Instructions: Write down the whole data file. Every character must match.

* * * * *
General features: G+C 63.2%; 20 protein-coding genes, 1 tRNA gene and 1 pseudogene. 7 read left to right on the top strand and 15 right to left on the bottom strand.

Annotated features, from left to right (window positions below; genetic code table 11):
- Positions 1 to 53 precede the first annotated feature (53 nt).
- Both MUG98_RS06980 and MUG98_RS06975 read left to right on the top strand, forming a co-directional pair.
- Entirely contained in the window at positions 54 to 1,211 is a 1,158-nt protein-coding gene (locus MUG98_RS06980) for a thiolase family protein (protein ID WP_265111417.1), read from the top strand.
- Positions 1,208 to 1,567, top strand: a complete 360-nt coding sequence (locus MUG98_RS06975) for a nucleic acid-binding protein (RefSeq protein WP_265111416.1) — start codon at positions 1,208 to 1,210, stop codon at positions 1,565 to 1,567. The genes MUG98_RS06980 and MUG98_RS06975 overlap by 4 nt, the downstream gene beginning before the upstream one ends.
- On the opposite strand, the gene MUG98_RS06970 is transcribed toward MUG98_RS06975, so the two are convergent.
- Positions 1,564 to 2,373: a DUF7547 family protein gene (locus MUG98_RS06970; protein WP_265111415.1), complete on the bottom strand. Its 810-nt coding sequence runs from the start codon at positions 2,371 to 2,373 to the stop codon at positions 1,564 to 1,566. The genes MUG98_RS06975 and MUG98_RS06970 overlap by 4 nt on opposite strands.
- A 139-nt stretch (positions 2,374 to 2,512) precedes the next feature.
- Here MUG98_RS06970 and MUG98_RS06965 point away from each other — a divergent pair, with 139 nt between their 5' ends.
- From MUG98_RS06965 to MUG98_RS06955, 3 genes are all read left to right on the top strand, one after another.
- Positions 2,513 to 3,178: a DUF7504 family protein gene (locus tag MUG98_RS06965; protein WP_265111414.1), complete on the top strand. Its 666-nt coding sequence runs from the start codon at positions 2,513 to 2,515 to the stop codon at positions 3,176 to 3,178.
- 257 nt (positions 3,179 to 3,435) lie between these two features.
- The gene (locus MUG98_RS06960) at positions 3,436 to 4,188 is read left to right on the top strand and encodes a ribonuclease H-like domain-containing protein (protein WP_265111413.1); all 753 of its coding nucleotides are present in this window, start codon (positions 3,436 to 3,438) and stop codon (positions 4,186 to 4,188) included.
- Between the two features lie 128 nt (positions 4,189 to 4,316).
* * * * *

General features: G+C 63.2%; 20 protein-coding genes, 1 tRNA gene and 1 pseudogene. 7 read left to right on the top strand and 15 right to left on the bottom strand.

Annotated features, from left to right (window positions below; genetic code table 11):
- Positions 1 to 53 precede the first annotated feature (53 nt).
- Both MUG98_RS06980 and MUG98_RS06975 read left to right on the top strand, forming a co-directional pair.
- Entirely contained in the window at positions 54 to 1,211 is a 1,158-nt protein-coding gene (locus MUG98_RS06980) for a thiolase family protein (protein ID WP_265111417.1), read from the top strand.
- Positions 1,208 to 1,567, top strand: a complete 360-nt coding sequence (locus MUG98_RS06975) for a nucleic acid-binding protein (RefSeq protein WP_265111416.1) — start codon at positions 1,208 to 1,210, stop codon at positions 1,565 to 1,567. The genes MUG98_RS06980 and MUG98_RS06975 overlap by 4 nt, the downstream gene beginning before the upstream one ends.
- On the opposite strand, the gene MUG98_RS06970 is transcribed toward MUG98_RS06975, so the two are convergent.
- Positions 1,564 to 2,373: a DUF7547 family protein gene (locus MUG98_RS06970; protein WP_265111415.1), complete on the bottom strand. Its 810-nt coding sequence runs from the start codon at positions 2,371 to 2,373 to the stop codon at positions 1,564 to 1,566. The genes MUG98_RS06975 and MUG98_RS06970 overlap by 4 nt on opposite strands.
- A 139-nt stretch (positions 2,374 to 2,512) precedes the next feature.
- Here MUG98_RS06970 and MUG98_RS06965 point away from each other — a divergent pair, with 139 nt between their 5' ends.
- From MUG98_RS06965 to MUG98_RS06955, 3 genes are all read left to right on the top strand, one after another.
- Positions 2,513 to 3,178: a DUF7504 family protein gene (locus tag MUG98_RS06965; protein WP_265111414.1), complete on the top strand. Its 666-nt coding sequence runs from the start codon at positions 2,513 to 2,515 to the stop codon at positions 3,176 to 3,178.
- 257 nt (positions 3,179 to 3,435) lie between these two features.
- The gene (locus MUG98_RS06960) at positions 3,436 to 4,188 is read left to right on the top strand and encodes a ribonuclease H-like domain-containing protein (protein WP_265111413.1); all 753 of its coding nucleotides are present in this window, start codon (positions 3,436 to 3,438) and stop codon (positions 4,186 to 4,188) included.
- Between the two features lie 128 nt (positions 4,189 to 4,316).